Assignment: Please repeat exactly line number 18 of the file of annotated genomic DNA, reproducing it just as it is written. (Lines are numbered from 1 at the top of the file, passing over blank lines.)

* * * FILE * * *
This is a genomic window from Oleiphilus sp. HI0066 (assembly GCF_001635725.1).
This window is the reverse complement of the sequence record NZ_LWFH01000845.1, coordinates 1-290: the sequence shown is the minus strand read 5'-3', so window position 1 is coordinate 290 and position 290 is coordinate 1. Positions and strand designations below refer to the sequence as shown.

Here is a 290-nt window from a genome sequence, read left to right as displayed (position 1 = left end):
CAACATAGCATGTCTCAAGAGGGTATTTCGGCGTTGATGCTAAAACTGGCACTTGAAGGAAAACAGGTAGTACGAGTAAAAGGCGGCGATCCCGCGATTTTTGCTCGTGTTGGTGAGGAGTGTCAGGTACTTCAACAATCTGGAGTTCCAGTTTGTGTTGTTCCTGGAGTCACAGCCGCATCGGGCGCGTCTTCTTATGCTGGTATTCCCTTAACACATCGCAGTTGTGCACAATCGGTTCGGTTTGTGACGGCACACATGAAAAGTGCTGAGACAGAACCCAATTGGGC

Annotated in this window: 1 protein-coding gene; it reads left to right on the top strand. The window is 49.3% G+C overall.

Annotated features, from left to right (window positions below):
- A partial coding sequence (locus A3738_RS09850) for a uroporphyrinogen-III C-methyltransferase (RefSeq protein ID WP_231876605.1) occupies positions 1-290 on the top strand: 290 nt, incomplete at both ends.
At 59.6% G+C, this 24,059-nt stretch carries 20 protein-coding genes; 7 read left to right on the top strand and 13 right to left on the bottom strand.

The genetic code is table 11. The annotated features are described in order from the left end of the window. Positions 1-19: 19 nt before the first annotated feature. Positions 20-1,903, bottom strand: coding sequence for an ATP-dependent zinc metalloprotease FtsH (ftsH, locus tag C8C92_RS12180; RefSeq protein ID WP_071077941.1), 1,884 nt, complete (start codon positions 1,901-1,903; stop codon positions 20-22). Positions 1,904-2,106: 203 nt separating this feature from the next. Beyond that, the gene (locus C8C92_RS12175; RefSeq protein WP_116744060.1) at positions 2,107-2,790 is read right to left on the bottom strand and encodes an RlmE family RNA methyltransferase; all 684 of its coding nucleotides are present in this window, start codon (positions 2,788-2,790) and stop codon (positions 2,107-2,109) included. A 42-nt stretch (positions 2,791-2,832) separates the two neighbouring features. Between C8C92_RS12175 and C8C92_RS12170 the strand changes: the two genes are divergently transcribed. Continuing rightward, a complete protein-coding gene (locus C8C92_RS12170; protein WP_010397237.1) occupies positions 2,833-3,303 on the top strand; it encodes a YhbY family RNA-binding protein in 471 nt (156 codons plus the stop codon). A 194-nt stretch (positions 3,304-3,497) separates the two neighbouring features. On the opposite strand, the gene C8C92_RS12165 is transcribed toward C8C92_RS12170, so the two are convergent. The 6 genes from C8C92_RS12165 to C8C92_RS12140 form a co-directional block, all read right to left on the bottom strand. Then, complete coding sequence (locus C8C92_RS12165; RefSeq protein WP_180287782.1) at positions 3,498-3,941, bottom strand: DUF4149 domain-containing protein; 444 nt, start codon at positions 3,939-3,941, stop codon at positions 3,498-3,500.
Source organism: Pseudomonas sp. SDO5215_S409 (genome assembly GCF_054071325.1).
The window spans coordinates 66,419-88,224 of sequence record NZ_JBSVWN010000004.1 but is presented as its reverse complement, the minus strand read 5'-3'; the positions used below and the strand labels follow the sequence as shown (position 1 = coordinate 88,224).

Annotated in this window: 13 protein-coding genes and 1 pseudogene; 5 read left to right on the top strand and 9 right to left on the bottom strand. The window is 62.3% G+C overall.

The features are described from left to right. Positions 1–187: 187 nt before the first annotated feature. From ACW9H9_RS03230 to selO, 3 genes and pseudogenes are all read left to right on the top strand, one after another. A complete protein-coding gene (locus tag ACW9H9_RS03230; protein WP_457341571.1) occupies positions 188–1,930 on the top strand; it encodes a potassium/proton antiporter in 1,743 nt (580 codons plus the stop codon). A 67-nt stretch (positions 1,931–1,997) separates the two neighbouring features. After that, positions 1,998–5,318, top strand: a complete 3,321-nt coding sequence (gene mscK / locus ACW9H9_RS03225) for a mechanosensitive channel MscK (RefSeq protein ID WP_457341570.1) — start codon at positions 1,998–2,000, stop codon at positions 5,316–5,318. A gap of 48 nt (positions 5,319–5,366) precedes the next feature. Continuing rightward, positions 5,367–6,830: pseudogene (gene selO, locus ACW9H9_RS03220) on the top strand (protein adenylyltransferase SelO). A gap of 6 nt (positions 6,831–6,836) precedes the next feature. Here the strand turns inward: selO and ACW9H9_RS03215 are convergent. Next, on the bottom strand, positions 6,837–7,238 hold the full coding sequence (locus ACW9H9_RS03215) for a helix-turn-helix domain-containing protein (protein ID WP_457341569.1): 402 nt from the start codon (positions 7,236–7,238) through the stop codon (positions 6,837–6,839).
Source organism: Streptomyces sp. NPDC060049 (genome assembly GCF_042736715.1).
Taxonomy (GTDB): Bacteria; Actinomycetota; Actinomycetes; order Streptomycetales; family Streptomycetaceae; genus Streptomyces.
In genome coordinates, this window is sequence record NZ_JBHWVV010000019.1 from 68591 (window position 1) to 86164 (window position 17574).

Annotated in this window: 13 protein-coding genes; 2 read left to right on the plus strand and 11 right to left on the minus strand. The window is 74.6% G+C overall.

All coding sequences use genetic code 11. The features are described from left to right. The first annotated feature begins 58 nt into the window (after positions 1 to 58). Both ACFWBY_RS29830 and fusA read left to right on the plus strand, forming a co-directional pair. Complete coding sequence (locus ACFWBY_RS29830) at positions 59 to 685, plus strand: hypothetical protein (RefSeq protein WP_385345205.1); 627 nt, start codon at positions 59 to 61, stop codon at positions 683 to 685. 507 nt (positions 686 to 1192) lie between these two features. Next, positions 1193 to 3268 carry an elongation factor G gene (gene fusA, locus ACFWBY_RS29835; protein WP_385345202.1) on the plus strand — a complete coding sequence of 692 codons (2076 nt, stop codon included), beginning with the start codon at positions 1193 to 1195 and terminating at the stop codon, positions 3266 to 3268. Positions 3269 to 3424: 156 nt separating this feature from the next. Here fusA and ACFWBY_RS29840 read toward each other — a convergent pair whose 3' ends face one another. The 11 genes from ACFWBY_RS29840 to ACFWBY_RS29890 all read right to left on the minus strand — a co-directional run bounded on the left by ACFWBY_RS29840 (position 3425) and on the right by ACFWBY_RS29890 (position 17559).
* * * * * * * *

All coding sequences use genetic code 11. The features are described from left to right. The first annotated feature begins 58 nt into the window (after positions 1 to 58). Both ACFWBY_RS29830 and fusA read left to right on the plus strand, forming a co-directional pair. Complete coding sequence (locus ACFWBY_RS29830) at positions 59 to 685, plus strand: hypothetical protein (RefSeq protein WP_385345205.1); 627 nt, start codon at positions 59 to 61, stop codon at positions 683 to 685. 507 nt (positions 686 to 1192) lie between these two features. Next, positions 1193 to 3268 carry an elongation factor G gene (gene fusA, locus ACFWBY_RS29835; protein WP_385345202.1) on the plus strand — a complete coding sequence of 692 codons (2076 nt, stop codon included), beginning with the start codon at positions 1193 to 1195 and terminating at the stop codon, positions 3266 to 3268. Positions 3269 to 3424: 156 nt separating this feature from the next. Here fusA and ACFWBY_RS29840 read toward each other — a convergent pair whose 3' ends face one another. The 11 genes from ACFWBY_RS29840 to ACFWBY_RS29890 all read right to left on the minus strand — a co-directional run bounded on the left by ACFWBY_RS29840 (position 3425) and on the right by ACFWBY_RS29890 (position 17559).